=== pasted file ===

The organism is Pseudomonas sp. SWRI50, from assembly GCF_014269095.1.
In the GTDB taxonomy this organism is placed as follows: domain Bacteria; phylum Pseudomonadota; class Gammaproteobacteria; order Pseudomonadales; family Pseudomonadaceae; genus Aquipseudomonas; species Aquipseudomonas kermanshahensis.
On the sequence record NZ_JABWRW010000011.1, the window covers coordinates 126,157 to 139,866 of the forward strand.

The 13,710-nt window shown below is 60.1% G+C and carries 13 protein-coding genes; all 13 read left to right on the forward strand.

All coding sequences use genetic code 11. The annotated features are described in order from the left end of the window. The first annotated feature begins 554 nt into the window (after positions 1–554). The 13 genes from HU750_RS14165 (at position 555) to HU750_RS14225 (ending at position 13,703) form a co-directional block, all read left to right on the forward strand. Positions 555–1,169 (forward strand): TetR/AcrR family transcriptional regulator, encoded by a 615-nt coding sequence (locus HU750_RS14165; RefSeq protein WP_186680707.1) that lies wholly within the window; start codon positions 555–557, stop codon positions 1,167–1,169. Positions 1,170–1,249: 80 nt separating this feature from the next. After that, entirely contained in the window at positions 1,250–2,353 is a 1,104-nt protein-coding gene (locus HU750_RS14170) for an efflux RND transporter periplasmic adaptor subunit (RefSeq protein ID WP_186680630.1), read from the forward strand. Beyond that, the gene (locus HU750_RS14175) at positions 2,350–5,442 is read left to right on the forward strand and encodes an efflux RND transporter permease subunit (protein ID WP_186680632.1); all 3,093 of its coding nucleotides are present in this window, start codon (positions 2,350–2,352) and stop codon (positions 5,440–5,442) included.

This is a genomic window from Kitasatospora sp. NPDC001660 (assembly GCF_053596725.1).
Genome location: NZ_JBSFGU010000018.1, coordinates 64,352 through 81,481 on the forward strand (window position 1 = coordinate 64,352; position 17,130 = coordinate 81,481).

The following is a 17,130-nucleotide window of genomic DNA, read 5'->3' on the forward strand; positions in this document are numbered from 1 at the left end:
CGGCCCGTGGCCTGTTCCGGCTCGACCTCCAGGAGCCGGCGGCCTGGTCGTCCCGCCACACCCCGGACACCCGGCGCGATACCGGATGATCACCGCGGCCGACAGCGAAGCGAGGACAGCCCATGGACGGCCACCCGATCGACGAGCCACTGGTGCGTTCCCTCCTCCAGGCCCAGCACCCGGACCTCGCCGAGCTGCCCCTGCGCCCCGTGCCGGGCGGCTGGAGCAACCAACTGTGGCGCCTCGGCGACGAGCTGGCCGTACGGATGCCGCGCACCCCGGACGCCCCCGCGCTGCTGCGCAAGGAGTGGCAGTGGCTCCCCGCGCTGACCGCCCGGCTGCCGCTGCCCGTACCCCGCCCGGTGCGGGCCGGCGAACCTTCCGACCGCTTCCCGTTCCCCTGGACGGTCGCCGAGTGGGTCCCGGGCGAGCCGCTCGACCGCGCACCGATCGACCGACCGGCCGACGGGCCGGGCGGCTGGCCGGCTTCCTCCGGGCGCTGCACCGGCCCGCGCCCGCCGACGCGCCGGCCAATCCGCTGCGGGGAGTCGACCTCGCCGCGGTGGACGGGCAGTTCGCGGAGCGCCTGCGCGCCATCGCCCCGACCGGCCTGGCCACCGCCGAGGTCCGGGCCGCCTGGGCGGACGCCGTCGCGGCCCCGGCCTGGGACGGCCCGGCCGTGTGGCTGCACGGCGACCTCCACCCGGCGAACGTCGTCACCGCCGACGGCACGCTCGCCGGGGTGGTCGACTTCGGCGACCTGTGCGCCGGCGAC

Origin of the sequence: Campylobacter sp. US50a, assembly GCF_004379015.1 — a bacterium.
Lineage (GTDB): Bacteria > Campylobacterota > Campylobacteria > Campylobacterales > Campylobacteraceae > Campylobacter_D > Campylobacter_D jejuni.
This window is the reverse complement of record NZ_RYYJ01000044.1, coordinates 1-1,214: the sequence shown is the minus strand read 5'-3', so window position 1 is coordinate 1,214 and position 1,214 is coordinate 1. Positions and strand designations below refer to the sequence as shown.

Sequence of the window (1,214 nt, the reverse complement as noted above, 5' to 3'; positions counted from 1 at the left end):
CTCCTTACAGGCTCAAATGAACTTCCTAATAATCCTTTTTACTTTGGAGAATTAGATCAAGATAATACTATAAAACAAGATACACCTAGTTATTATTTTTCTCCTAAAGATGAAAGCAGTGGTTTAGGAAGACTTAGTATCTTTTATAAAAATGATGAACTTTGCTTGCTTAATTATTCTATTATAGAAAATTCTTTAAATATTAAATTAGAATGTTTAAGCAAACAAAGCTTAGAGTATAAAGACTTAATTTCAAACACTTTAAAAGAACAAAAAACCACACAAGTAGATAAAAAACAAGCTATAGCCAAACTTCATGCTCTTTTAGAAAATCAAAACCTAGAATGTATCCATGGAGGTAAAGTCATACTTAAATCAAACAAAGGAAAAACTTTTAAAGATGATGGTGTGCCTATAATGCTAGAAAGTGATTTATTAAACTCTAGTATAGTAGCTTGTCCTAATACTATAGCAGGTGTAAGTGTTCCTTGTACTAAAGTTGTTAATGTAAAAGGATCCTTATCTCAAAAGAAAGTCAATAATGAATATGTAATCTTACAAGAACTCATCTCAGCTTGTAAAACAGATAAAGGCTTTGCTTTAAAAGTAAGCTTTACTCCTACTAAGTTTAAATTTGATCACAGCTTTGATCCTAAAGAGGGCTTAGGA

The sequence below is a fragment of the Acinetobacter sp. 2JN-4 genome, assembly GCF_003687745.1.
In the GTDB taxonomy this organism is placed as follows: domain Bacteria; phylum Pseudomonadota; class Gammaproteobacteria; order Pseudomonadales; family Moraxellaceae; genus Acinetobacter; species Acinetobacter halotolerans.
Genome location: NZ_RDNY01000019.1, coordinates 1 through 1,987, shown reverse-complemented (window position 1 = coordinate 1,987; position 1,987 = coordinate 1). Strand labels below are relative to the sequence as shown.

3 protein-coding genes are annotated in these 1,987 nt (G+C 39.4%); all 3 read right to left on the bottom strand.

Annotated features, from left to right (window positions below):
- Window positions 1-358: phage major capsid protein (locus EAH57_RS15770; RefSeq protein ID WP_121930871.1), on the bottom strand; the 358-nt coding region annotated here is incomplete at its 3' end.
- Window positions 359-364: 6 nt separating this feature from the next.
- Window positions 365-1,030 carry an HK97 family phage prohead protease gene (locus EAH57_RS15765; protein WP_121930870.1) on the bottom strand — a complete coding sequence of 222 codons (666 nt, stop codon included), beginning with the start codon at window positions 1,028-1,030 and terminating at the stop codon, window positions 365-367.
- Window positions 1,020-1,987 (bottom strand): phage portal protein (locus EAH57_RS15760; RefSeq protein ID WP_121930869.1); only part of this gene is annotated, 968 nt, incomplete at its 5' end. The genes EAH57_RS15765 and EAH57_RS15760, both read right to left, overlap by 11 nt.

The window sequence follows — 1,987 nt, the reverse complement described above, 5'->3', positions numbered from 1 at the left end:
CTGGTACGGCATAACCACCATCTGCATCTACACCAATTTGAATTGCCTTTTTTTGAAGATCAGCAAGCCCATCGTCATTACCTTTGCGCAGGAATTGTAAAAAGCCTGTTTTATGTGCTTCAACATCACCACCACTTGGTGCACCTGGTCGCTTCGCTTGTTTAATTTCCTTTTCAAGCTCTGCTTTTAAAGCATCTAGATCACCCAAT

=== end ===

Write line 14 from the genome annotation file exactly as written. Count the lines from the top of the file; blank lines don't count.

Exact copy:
CTCCTTACAGGCTCAAATGAACTTCCTAATAATCCTTTTTACTTTGGAGAATTAGATCAAGATAATACTATAAAACAAGATACACCTAGTTATTATTTTTCTCCTAAAGATGAAAGCAGTGGTTTAGGAAGACTTAGTATCTTTTATAAAAATGATGAACTTTGCTTGCTTAATTATTCTATTATAGAAAATTCTTTAAATATTAAATTAGAATGTTTAAGCAAACAAAGCTTAGAGTATAAAGACTTAATTTCAAACACTTTAAAAGAACAAAAAACCACACAAGTAGATAAAAAACAAGCTATAGCCAAACTTCATGCTCTTTTAGAAAATCAAAACCTAGAATGTATCCATGGAGGTAAAGTCATACTTAAATCAAACAAAGGAAAAACTTTTAAAGATGATGGTGTGCCTATAATGCTAGAAAGTGATTTATTAAACTCTAGTATAGTAGCTTGTCCTAATACTATAGCAGGTGTAAGTGTTCCTTGTACTAAAGTTGTTAATGTAAAAGGATCCTTATCTCAAAAGAAAGTCAATAATGAATATGTAATCTTACAAGAACTCATCTCAGCTTGTAAAACAGATAAAGGCTTTGCTTTAAAAGTAAGCTTTACTCCTACTAAGTTTAAATTTGATCACAGCTTTGATCCTAAAGAGGGCTTAGGA